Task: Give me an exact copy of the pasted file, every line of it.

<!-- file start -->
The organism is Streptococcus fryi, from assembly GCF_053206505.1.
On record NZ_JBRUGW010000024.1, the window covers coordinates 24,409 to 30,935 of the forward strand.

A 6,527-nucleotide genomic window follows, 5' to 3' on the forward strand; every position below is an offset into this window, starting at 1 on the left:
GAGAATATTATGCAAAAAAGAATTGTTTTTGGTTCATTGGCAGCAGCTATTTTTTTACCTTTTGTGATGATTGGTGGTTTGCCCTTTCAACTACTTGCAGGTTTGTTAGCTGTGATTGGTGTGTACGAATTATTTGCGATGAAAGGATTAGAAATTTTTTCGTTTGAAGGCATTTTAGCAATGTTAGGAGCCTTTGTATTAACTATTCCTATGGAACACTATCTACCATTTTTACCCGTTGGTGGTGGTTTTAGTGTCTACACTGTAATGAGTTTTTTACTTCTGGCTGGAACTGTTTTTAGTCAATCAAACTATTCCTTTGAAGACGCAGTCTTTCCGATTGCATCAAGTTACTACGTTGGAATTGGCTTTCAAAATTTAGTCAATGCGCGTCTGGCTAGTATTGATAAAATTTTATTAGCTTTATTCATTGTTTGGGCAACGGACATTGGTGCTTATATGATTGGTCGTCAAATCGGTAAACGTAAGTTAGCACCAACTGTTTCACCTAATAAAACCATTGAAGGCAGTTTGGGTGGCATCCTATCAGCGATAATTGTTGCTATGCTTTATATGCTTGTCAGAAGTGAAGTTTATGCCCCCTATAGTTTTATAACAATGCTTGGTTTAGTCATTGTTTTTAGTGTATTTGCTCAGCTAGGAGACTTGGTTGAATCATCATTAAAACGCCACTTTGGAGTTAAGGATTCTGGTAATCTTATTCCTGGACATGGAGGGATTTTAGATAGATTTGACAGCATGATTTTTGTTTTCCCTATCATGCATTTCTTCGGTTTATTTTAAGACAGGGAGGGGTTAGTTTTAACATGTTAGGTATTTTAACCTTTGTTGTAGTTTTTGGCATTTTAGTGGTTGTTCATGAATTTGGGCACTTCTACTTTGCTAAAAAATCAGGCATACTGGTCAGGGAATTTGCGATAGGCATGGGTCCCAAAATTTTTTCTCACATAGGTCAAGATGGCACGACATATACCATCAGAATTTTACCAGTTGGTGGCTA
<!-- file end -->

The organism is Streptococcus fryi, from assembly GCF_053206505.1.
On record NZ_JBRUGW010000024.1, the window covers coordinates 24,409 to 30,935 of the forward strand.

A 6,527-nucleotide genomic window follows, 5' to 3' on the forward strand; every position below is an offset into this window, starting at 1 on the left:
GAGAATATTATGCAAAAAAGAATTGTTTTTGGTTCATTGGCAGCAGCTATTTTTTTACCTTTTGTGATGATTGGTGGTTTGCCCTTTCAACTACTTGCAGGTTTGTTAGCTGTGATTGGTGTGTACGAATTATTTGCGATGAAAGGATTAGAAATTTTTTCGTTTGAAGGCATTTTAGCAATGTTAGGAGCCTTTGTATTAACTATTCCTATGGAACACTATCTACCATTTTTACCCGTTGGTGGTGGTTTTAGTGTCTACACTGTAATGAGTTTTTTACTTCTGGCTGGAACTGTTTTTAGTCAATCAAACTATTCCTTTGAAGACGCAGTCTTTCCGATTGCATCAAGTTACTACGTTGGAATTGGCTTTCAAAATTTAGTCAATGCGCGTCTGGCTAGTATTGATAAAATTTTATTAGCTTTATTCATTGTTTGGGCAACGGACATTGGTGCTTATATGATTGGTCGTCAAATCGGTAAACGTAAGTTAGCACCAACTGTTTCACCTAATAAAACCATTGAAGGCAGTTTGGGTGGCATCCTATCAGCGATAATTGTTGCTATGCTTTATATGCTTGTCAGAAGTGAAGTTTATGCCCCCTATAGTTTTATAACAATGCTTGGTTTAGTCATTGTTTTTAGTGTATTTGCTCAGCTAGGAGACTTGGTTGAATCATCATTAAAACGCCACTTTGGAGTTAAGGATTCTGGTAATCTTATTCCTGGACATGGAGGGATTTTAGATAGATTTGACAGCATGATTTTTGTTTTCCCTATCATGCATTTCTTCGGTTTATTTTAAGACAGGGAGGGGTTAGTTTTAACATGTTAGGTATTTTAACCTTTGTTGTAGTTTTTGGCATTTTAGTGGTTGTTCATGAATTTGGGCACTTCTACTTTGCTAAAAAATCAGGCATACTGGTCAGGGAATTTGCGATAGGCATGGGTCCCAAAATTTTTTCTCACATAGGTCAAGATGGCACGACATATACCATCAGAATTTTACCAGTTGGTGGCTA